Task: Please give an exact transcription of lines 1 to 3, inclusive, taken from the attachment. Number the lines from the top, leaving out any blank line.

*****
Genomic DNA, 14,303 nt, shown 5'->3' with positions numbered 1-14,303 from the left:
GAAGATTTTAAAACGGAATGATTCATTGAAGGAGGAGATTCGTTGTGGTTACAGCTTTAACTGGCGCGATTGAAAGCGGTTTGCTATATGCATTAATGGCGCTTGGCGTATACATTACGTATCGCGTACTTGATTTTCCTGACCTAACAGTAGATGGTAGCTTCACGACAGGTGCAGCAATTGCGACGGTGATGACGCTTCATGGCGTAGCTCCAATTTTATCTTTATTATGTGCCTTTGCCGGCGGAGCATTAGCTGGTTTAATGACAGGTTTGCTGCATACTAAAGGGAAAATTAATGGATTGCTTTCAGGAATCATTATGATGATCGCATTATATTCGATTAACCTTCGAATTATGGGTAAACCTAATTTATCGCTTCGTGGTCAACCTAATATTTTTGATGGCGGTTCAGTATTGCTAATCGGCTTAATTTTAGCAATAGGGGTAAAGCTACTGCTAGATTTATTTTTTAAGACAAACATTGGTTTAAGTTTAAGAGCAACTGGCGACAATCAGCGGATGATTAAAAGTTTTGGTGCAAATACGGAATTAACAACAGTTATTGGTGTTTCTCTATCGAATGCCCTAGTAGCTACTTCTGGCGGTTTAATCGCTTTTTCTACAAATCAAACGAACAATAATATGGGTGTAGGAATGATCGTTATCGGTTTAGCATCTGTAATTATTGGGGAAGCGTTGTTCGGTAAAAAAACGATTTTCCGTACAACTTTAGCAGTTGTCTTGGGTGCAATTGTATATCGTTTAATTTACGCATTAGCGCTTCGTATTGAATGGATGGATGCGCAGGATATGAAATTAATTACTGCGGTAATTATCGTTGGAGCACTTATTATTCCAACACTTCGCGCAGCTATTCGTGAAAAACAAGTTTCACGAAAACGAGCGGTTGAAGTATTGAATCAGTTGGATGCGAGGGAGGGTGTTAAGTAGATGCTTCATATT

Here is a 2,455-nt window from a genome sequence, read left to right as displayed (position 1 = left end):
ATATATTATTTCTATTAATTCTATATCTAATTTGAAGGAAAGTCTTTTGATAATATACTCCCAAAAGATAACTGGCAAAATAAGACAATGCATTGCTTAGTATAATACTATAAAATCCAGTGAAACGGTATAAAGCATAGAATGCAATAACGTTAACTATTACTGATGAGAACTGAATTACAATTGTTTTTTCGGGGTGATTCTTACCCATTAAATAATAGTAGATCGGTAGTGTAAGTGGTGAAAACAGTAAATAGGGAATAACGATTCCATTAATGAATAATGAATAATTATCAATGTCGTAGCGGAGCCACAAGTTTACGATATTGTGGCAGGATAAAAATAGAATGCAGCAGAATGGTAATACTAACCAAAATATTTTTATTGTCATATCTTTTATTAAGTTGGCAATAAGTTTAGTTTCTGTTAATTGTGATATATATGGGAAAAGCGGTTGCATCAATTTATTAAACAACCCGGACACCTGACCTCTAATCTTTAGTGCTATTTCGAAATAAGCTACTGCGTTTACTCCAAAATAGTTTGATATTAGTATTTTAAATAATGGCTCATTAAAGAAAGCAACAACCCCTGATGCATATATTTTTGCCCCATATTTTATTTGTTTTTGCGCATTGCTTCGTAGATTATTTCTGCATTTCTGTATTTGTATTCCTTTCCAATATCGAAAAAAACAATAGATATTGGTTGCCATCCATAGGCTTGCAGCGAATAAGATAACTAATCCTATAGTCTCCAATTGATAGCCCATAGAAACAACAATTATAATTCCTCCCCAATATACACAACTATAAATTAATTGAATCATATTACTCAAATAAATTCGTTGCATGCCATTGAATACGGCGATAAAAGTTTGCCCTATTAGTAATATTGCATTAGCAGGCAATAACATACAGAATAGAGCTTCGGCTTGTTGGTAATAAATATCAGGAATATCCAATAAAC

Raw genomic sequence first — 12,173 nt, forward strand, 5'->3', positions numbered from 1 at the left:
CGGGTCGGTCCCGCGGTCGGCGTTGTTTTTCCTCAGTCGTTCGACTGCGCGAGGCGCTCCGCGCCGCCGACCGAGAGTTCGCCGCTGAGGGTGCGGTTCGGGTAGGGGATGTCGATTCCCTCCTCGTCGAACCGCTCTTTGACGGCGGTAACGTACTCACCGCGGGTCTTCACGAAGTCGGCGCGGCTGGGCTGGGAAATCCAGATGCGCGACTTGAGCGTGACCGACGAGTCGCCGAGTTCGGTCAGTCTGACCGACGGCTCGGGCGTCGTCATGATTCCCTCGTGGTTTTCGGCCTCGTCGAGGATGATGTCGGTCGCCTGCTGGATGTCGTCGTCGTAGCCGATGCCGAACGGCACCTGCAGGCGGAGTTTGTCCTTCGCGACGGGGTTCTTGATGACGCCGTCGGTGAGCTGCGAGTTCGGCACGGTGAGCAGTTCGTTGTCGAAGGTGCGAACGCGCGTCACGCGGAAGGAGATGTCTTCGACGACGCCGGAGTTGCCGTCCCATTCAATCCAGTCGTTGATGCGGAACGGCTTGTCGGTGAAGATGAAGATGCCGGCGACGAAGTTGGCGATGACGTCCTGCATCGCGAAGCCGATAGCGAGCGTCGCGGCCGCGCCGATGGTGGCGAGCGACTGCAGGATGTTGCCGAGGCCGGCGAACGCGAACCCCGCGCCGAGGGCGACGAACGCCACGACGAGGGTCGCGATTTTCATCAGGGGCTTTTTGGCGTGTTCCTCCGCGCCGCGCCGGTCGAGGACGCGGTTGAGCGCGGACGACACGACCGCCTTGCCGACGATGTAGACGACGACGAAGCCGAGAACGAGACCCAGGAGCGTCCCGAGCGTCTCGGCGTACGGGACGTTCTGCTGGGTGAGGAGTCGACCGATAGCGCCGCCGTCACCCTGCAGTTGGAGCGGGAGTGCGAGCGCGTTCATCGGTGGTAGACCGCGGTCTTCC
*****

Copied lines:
Genomic DNA, 14,303 nt, shown 5'->3' with positions numbered 1-14,303 from the left:
GAAGATTTTAAAACGGAATGATTCATTGAAGGAGGAGATTCGTTGTGGTTACAGCTTTAACTGGCGCGATTGAAAGCGGTTTGCTATATGCATTAATGGCGCTTGGCGTATACATTACGTATCGCGTACTTGATTTTCCTGACCTAACAGTAGATGGTAGCTTCACGACAGGTGCAGCAATTGCGACGGTGATGACGCTTCATGGCGTAGCTCCAATTTTATCTTTATTATGTGCCTTTGCCGGCGGAGCATTAGCTGGTTTAATGACAGGTTTGCTGCATACTAAAGGGAAAATTAATGGATTGCTTTCAGGAATCATTATGATGATCGCATTATATTCGATTAACCTTCGAATTATGGGTAAACCTAATTTATCGCTTCGTGGTCAACCTAATATTTTTGATGGCGGTTCAGTATTGCTAATCGGCTTAATTTTAGCAATAGGGGTAAAGCTACTGCTAGATTTATTTTTTAAGACAAACATTGGTTTAAGTTTAAGAGCAACTGGCGACAATCAGCGGATGATTAAAAGTTTTGGTGCAAATACGGAATTAACAACAGTTATTGGTGTTTCTCTATCGAATGCCCTAGTAGCTACTTCTGGCGGTTTAATCGCTTTTTCTACAAATCAAACGAACAATAATATGGGTGTAGGAATGATCGTTATCGGTTTAGCATCTGTAATTATTGGGGAAGCGTTGTTCGGTAAAAAAACGATTTTCCGTACAACTTTAGCAGTTGTCTTGGGTGCAATTGTATATCGTTTAATTTACGCATTAGCGCTTCGTATTGAATGGATGGATGCGCAGGATATGAAATTAATTACTGCGGTAATTATCGTTGGAGCACTTATTATTCCAACACTTCGCGCAGCTATTCGTGAAAAACAAGTTTCACGAAAACGAGCGGTTGAAGTATTGAATCAGTTGGATGCGAGGGAGGGTGTTAAGTAGATGCTTCATATT

Here is a 2,455-nt window from a genome sequence, read left to right as displayed (position 1 = left end):